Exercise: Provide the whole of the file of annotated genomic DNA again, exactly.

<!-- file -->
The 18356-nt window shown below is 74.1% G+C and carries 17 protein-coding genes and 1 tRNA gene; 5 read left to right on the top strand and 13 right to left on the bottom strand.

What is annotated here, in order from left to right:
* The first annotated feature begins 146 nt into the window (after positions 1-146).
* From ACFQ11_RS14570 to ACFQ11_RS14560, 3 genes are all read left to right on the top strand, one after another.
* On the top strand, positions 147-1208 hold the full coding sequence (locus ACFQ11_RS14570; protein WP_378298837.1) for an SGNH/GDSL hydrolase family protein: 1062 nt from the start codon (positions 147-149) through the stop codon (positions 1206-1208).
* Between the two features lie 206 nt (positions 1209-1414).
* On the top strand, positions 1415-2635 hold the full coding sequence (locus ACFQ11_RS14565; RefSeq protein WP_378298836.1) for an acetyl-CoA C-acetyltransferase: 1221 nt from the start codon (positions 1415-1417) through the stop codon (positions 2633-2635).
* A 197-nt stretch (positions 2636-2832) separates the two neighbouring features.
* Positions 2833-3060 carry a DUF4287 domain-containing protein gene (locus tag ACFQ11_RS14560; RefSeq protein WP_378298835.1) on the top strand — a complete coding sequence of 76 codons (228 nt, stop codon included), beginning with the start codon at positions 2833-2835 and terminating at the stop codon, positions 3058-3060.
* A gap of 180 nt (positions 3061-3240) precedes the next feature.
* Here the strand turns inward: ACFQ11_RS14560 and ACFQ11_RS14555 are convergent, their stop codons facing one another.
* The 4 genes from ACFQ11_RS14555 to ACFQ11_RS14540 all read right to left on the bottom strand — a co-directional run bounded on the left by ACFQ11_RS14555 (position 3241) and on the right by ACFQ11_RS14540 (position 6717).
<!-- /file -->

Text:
The 18356-nt window shown below is 74.1% G+C and carries 17 protein-coding genes and 1 tRNA gene; 5 read left to right on the top strand and 13 right to left on the bottom strand.

What is annotated here, in order from left to right:
* The first annotated feature begins 146 nt into the window (after positions 1-146).
* From ACFQ11_RS14570 to ACFQ11_RS14560, 3 genes are all read left to right on the top strand, one after another.
* On the top strand, positions 147-1208 hold the full coding sequence (locus ACFQ11_RS14570; protein WP_378298837.1) for an SGNH/GDSL hydrolase family protein: 1062 nt from the start codon (positions 147-149) through the stop codon (positions 1206-1208).
* Between the two features lie 206 nt (positions 1209-1414).
* On the top strand, positions 1415-2635 hold the full coding sequence (locus ACFQ11_RS14565; RefSeq protein WP_378298836.1) for an acetyl-CoA C-acetyltransferase: 1221 nt from the start codon (positions 1415-1417) through the stop codon (positions 2633-2635).
* A 197-nt stretch (positions 2636-2832) separates the two neighbouring features.
* Positions 2833-3060 carry a DUF4287 domain-containing protein gene (locus tag ACFQ11_RS14560; RefSeq protein WP_378298835.1) on the top strand — a complete coding sequence of 76 codons (228 nt, stop codon included), beginning with the start codon at positions 2833-2835 and terminating at the stop codon, positions 3058-3060.
* A gap of 180 nt (positions 3061-3240) precedes the next feature.
* Here the strand turns inward: ACFQ11_RS14560 and ACFQ11_RS14555 are convergent, their stop codons facing one another.
* The 4 genes from ACFQ11_RS14555 to ACFQ11_RS14540 all read right to left on the bottom strand — a co-directional run bounded on the left by ACFQ11_RS14555 (position 3241) and on the right by ACFQ11_RS14540 (position 6717).